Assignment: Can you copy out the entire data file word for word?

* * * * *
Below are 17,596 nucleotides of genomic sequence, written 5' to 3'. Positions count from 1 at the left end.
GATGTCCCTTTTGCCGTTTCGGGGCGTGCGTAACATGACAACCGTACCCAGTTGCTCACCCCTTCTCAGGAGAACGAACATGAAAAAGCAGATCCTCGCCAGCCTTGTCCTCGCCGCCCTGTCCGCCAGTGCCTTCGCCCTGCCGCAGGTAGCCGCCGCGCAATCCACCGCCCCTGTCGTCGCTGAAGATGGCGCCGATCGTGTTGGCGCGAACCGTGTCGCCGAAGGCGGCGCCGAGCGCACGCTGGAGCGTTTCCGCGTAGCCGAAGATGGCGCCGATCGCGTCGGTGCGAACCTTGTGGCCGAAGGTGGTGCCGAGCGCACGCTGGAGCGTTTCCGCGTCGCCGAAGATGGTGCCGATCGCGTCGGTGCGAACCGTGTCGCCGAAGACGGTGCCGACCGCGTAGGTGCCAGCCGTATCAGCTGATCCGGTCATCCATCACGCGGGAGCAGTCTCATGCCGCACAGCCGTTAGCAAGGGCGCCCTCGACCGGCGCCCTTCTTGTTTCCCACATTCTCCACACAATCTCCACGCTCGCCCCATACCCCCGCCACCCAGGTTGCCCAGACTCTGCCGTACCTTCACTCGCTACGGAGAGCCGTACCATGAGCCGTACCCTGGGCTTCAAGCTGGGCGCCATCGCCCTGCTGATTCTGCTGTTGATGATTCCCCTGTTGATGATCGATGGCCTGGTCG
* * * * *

Below are 17,596 nucleotides of genomic sequence, written 5' to 3'. Positions count from 1 at the left end.
GATGTCCCTTTTGCCGTTTCGGGGCGTGCGTAACATGACAACCGTACCCAGTTGCTCACCCCTTCTCAGGAGAACGAACATGAAAAAGCAGATCCTCGCCAGCCTTGTCCTCGCCGCCCTGTCCGCCAGTGCCTTCGCCCTGCCGCAGGTAGCCGCCGCGCAATCCACCGCCCCTGTCGTCGCTGAAGATGGCGCCGATCGTGTTGGCGCGAACCGTGTCGCCGAAGGCGGCGCCGAGCGCACGCTGGAGCGTTTCCGCGTAGCCGAAGATGGCGCCGATCGCGTCGGTGCGAACCTTGTGGCCGAAGGTGGTGCCGAGCGCACGCTGGAGCGTTTCCGCGTCGCCGAAGATGGTGCCGATCGCGTCGGTGCGAACCGTGTCGCCGAAGACGGTGCCGACCGCGTAGGTGCCAGCCGTATCAGCTGATCCGGTCATCCATCACGCGGGAGCAGTCTCATGCCGCACAGCCGTTAGCAAGGGCGCCCTCGACCGGCGCCCTTCTTGTTTCCCACATTCTCCACACAATCTCCACGCTCGCCCCATACCCCCGCCACCCAGGTTGCCCAGACTCTGCCGTACCTTCACTCGCTACGGAGAGCCGTACCATGAGCCGTACCCTGGGCTTCAAGCTGGGCGCCATCGCCCTGCTGATTCTGCTGTTGATGATTCCCCTGTTGATGATCGATGGCCTGGTCG